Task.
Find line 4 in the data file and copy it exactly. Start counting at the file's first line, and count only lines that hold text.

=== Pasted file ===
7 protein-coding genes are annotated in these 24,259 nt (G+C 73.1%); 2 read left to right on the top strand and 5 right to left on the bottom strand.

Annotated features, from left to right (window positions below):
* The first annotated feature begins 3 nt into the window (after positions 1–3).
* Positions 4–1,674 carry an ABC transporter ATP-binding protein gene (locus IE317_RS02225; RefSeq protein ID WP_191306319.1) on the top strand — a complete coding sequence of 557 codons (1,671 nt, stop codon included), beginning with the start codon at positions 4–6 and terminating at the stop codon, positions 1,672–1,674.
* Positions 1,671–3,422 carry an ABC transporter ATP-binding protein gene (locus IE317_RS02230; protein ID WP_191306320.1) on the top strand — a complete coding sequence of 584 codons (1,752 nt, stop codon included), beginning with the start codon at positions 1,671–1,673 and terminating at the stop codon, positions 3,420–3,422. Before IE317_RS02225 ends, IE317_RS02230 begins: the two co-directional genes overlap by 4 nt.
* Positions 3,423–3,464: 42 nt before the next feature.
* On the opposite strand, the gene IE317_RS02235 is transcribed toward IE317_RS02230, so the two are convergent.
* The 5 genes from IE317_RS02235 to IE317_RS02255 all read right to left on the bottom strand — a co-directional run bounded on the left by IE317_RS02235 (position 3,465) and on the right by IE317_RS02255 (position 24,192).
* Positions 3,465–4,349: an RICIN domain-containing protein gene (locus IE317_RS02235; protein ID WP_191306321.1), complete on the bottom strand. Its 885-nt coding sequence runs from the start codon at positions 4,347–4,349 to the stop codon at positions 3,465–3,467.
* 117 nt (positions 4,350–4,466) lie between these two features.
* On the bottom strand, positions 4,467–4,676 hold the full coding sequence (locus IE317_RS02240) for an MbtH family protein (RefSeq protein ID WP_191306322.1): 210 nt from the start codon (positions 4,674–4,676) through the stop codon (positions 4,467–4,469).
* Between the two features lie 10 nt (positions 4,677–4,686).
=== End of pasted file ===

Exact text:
* Positions 4–1,674 carry an ABC transporter ATP-binding protein gene (locus IE317_RS02225; RefSeq protein ID WP_191306319.1) on the top strand — a complete coding sequence of 557 codons (1,671 nt, stop codon included), beginning with the start codon at positions 4–6 and terminating at the stop codon, positions 1,672–1,674.